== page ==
Main Consideration for Production Line Layout Design

Two of the most basic elements of lean manufacturing is optimising workflow and minimising waste. It's these concepts that work in day-to-day businesses, but it also works very well in laying out assembly lines. 

The way in which manufacturing workstations and machinery and tools are arranged can affect everything from productivity and throughput to ergonomics. To have lean lines, you should be accommodating increasing product variety without compromising any of the quality of the work that is done or introducing wasteful processes. 

It doesn't matter whether or not it's a high volume mix environment or the opposite, because flexibility is critical either way. Plenty of manufacturers out there struggle with issues relating to production line layout design, and one of the biggest reasons is that their products are changing more frequently.

What is Factory Layout

There are two meanings to factory layout. You know already that layout is to plan or draft a detailed visualisation of a mental picture for later execution. In the planning stages, the anticipation of actions in consideration or comparison of possible variants plate comes into play. When you are planning any machinery and workstations in a factory layout, it's super important that you minimise internal transport where possible so that you can keep the costs low and safety records high. 

There are many layout objects in a factory that count such as machines and work tables, warehousing elements and moving parts. It's a challenge for a planner to come up with an optimum arrangement because they have to organise different transport relations in an overall view. The area needed for equipment and material is a critical component of planning everything from material flow to additional transport. Layout planning is a part of factory planning and it often has a horizon in the long term.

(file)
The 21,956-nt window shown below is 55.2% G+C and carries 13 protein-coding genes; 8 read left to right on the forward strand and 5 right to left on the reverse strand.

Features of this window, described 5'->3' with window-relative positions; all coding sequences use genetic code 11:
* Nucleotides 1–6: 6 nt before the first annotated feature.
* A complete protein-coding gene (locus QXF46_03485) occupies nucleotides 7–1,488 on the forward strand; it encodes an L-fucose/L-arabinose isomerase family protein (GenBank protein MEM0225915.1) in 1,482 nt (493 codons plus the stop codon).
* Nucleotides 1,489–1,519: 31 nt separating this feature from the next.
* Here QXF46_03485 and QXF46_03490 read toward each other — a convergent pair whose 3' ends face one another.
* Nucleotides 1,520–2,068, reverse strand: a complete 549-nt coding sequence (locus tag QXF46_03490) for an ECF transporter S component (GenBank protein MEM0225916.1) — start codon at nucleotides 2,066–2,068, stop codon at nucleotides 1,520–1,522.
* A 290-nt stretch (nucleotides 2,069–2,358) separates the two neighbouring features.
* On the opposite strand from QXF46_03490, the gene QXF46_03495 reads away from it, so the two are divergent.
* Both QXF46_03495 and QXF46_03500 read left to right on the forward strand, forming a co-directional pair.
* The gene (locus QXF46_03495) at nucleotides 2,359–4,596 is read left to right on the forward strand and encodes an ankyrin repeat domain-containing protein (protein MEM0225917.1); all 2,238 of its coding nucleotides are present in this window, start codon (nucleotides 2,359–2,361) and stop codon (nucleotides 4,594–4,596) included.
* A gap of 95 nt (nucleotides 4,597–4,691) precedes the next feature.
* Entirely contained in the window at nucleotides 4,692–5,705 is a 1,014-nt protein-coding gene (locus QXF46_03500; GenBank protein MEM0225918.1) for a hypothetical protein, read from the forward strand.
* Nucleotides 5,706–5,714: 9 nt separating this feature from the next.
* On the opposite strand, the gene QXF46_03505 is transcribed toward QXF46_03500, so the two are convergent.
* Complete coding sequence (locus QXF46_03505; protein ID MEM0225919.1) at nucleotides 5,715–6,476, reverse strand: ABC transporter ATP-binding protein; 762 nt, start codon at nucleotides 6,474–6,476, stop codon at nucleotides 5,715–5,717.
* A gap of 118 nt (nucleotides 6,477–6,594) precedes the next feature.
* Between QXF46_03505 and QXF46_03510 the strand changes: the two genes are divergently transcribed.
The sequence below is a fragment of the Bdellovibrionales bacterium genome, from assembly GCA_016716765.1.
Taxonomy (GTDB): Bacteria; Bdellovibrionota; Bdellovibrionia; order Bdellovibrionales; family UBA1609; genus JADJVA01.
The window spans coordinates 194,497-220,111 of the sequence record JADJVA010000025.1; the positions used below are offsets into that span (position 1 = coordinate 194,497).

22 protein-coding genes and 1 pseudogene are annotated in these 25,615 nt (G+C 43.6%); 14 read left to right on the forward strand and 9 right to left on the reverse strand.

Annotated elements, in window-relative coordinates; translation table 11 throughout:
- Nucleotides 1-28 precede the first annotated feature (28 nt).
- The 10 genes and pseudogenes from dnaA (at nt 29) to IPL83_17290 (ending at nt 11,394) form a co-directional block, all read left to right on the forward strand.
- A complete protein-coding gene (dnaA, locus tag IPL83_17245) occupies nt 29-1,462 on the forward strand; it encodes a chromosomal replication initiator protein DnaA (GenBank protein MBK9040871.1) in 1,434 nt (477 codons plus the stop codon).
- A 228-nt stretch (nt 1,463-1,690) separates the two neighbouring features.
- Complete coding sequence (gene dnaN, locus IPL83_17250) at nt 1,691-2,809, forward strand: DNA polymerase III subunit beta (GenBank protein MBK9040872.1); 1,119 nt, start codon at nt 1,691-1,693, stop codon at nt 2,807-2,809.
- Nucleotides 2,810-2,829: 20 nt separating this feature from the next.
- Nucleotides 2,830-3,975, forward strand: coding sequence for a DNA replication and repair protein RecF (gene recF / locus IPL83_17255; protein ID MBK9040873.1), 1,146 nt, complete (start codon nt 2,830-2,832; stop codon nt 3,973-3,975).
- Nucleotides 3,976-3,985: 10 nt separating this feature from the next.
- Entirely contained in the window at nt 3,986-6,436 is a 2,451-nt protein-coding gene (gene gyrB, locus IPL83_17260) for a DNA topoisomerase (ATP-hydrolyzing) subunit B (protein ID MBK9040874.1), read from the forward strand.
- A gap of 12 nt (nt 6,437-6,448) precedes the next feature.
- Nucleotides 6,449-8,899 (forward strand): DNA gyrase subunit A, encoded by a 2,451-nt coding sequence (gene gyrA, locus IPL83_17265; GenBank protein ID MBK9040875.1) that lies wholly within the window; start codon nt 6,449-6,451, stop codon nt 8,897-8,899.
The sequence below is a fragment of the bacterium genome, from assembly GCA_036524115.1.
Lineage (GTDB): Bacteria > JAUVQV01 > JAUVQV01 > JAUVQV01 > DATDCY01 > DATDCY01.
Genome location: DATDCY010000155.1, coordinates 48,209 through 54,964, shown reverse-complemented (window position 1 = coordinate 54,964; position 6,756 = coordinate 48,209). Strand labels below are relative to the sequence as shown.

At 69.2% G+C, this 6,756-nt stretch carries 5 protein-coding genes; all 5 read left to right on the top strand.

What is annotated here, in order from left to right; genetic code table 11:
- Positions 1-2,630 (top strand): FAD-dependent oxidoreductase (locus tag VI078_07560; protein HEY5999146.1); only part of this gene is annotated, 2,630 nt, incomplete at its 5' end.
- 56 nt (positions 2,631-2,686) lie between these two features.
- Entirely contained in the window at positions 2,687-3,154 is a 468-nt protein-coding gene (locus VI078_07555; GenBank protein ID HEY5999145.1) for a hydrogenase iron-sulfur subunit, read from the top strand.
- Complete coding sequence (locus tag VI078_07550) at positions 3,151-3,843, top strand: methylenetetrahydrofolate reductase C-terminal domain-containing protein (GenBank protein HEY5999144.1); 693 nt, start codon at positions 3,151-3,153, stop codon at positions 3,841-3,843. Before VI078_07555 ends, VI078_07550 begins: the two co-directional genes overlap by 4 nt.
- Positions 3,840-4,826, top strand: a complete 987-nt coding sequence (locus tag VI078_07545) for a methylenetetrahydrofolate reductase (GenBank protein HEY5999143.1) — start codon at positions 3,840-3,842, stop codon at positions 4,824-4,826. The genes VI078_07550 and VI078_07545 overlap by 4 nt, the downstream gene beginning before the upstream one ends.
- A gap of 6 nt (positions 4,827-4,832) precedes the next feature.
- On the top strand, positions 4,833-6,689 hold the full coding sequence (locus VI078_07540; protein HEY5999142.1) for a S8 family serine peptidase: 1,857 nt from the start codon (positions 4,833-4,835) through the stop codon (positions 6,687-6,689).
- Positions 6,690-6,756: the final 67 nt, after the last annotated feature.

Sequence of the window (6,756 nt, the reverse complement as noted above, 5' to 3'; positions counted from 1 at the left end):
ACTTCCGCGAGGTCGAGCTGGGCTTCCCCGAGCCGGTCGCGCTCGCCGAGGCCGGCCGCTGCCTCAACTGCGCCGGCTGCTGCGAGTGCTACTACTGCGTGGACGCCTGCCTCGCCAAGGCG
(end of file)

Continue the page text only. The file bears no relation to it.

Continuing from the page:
What is Factory Lean Plant Layout

This is an important basis of today's industrial factory. The success of any manufacturing company depends heavily on the ability of the producing facility to quickly and effectively adapt to the shifting market environment. Value streams, or all steps that add value from raw materials to delivery to your customer, are the focus of lean plant layout. In contrast to vertical process departments like silos in a conventional facility layout, lean layouts are more likely to combine processes horizontally throughout the factory.

With short product life cycles and a higher product variety, there is unpredictable demand and much shorter delivery times. Response to rising industrial productivity demands is one of the tools of lean manufacturing, and these difficulties can be overcome with current resources through plant layout optimization.

Main Considerations in a Production Plant Layout

If we are talking about the considerations of plant layout, there are a variety of factors to consider. You first must think about your available space and how things can move, you also have to consider your process requirements. What are your operational and maintenance requirements along the way? Have you considered safety and fire hazards? Is there a good process flow without any interruption? 

You also need to consider the degree of automation or human interference with your layout planning, because automation is going to make a big difference to your manufacturing facility in the first place. Balancing this with human interference is important.

The Big Picture

When it comes down to it, a well thought out plant layout is the cornerstone of any successful manufacturing business. It can help to provide the basis for a streamlined production process, and this is one that utilises space, labour and materials correctly. 

It also makes it possible to use all available technologies and resources efficiently. Utilising these resources will enable you to cut costs while improving quality. A well designed plant layout will also reduce hazards and it will help to improve the overall operation of the manufacturing plant for a profitable and safer and more sustainable business.